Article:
“I have a dream that my four little children will one day live in a nation where they will not be judged by the color of their skin but by the content of their character.” – Martin Luther King Jr.
On Monday, November 28 in the middle of the Trump/Kanye/Fuentes storm, what felt like the beginning of a revolution took place at the historic Minton’s Playhouse in Harlem. At the very least, it felt like the beginning of a path back to Martin Luther King’s colorblind dream.
The Omni-American Future Project — an initiative conceived by the American Sephardi Federation (ASF), the Jazz Leadership Project (JLP), and the Combat Antisemitism Movement (CAM) to restrengthen the bonds between the Black and Jewish communities — hosted its second annual awards ceremony, “Straight Ahead: An Omni-American Future, Fighting Bigotry Together.”
The Project was launched in 2021 with the goal of creating a unique platform that encourages collaboration and mutual understanding between the two communities, using commonalities —particularly music — as a cultural unifier.
The Project was launched in 2021 with the goal of creating a unique platform that encourages collaboration and mutual understanding between the two communities, using commonalities—particularly music — as a cultural unifier. Co-executive directors Greg Thomas and Aryeh Tepper co-hosted the event, with a backdrop of superb jazz from the Itamar Borochov Quartet. The two award recipients were Harvard professor and political theorist Danielle Allen and writer-philosopher, podcast host, and jazz artist Coleman Hughes.
The initiative emphasizes character and culture — not color. Its unique variation on the nation’s motto, E Pluribus Unum, is “Out of many, one pursuit of civic and cultural excellence.”
I had never been to Minton’s Playhouse, known for being the fount of modern jazz, but I felt very much at home. I feel this every time I go to Harlem. I feel more at home there than at many synagogues, more at home than when I’m at sterile high-WASP venues. Lined with elegant photos of jazz greats, Minton’s deeply-rooted soul was an immediate respite from today’s ideological storms.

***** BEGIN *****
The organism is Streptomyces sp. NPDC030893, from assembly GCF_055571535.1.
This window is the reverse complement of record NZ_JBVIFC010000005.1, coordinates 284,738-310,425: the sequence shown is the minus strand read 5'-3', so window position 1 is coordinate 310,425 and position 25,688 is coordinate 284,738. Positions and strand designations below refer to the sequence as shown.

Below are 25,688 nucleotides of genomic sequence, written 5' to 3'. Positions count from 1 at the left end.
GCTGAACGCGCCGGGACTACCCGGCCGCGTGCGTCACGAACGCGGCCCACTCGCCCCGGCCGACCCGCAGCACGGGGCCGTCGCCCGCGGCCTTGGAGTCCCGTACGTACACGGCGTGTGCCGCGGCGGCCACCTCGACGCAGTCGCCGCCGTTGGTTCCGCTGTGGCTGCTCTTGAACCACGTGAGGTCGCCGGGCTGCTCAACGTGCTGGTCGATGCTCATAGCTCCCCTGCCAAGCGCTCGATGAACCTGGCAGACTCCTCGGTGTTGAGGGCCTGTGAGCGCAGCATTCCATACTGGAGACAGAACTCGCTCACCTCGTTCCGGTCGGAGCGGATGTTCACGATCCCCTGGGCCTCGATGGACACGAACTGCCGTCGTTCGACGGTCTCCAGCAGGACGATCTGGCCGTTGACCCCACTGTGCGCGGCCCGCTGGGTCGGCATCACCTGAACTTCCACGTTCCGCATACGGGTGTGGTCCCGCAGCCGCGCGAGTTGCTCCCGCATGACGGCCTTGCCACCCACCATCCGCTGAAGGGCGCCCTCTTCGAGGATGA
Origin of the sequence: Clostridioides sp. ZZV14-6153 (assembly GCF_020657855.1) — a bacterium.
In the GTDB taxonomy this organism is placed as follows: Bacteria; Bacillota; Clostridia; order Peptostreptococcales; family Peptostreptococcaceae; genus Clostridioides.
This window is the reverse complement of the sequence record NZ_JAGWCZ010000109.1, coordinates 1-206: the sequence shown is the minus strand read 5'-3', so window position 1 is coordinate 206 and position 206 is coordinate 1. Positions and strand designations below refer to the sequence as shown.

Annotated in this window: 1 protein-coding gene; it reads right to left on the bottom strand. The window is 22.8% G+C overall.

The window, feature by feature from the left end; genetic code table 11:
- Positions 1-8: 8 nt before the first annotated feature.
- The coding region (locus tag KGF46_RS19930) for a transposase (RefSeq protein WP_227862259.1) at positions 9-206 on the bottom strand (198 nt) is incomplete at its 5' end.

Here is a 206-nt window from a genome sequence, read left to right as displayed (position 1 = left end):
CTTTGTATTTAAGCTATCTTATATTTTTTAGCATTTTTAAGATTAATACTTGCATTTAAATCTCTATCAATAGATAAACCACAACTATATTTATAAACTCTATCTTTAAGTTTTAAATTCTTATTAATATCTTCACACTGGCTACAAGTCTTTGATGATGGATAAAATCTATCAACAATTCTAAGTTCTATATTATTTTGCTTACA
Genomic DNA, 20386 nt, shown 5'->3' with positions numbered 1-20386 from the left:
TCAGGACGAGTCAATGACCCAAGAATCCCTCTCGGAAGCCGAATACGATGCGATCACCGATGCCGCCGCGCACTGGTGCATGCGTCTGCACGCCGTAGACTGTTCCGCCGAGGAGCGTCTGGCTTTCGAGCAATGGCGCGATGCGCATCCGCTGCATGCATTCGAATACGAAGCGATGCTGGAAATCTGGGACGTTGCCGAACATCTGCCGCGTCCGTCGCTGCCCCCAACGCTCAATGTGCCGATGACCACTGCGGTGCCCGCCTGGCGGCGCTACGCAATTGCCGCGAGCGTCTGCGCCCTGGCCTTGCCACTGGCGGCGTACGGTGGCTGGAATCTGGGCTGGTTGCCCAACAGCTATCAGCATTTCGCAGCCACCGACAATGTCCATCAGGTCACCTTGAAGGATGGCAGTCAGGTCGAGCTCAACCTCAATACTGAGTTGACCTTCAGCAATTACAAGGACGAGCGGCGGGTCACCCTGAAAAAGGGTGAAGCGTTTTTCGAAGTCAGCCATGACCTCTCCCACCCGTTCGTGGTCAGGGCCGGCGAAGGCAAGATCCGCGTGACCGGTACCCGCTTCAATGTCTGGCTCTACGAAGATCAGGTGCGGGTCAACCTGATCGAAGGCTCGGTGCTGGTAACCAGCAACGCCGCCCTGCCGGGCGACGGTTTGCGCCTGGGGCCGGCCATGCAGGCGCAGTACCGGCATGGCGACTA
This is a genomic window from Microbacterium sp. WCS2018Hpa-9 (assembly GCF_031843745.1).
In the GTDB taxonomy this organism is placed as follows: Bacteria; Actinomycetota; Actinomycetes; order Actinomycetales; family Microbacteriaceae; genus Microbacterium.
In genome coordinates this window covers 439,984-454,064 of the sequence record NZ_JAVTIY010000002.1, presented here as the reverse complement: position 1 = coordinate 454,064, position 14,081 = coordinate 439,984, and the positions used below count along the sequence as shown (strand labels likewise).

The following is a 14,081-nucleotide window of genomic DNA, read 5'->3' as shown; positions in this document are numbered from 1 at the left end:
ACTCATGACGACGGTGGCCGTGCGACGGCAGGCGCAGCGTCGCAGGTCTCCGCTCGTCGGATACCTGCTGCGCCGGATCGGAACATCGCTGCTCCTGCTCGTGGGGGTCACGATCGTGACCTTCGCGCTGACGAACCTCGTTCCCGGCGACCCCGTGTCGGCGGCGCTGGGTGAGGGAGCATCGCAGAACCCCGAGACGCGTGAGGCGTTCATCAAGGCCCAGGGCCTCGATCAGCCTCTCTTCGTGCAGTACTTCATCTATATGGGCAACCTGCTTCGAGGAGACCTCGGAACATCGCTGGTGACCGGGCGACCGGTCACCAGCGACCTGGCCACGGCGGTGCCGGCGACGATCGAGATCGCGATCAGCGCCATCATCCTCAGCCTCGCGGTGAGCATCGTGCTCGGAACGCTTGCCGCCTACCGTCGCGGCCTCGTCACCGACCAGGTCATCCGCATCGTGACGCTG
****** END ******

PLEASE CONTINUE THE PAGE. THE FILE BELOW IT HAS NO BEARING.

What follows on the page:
The entire evening felt like a beacon of light, of possibility — hope during a dark and chaotic moment.
The magnetic energy of the event just enhanced this vibe. Indeed, the entire evening felt like a beacon of light, of possibility — hope during a dark and chaotic moment.
“Albert Murray, the Harlem resident, polymath, writer and poet who coined the term ‘Omni-American,’ and whose thought animates much of this evening, reminded us that we must learn to embrace the dragon because the dragon calls forth the hero. If there’s no dragon, then there’s no hero,” said Tepper, who serves as Director of Publications of the ASF.
“Well, the bigoted dragons have returned, fired, as always, by resentments of various kinds. But that’s no reason to despair. Their return means that it’s our turn to do our thing and to stomp these blues once again, the blues of racism and antisemitism. The difference is that, as opposed to previous generations, we have a shared history of collaboration to draw upon, as well as the literature and music that strengthens our resilience and fires our aspiration to aim high.”
“Tonight, we’re celebrating and reimagining that history, and in so doing, designing a path forward,” said Thomas, who is CEO of the Jazz Leadership Project.
“God has wrought many things out of oppression. He has endowed his creatures with the capacity to create — and from this capacity has flowed the sweet songs of sorrow and joy that have allowed man to cope with his environment and many different situations.”
Martin Luther King Jr.
What is an Omni-American?
In 1970, Albert Murray wrote “The Omni-Americans: Black Experience and American Culture.” It quickly became a pivotal book in philosophical discussions about how not just to create MLK’s race-blind society, but also actually move to a society in which race is not “essentialized.”
“The United States is in actuality not a nation of black people and white people,” wrote Murray. “It is a nation of multicolored people. There are white Americans so to speak and black Americans. But any fool can see that white people are not really white and black people are not really black. They are all interrelated one way or another.”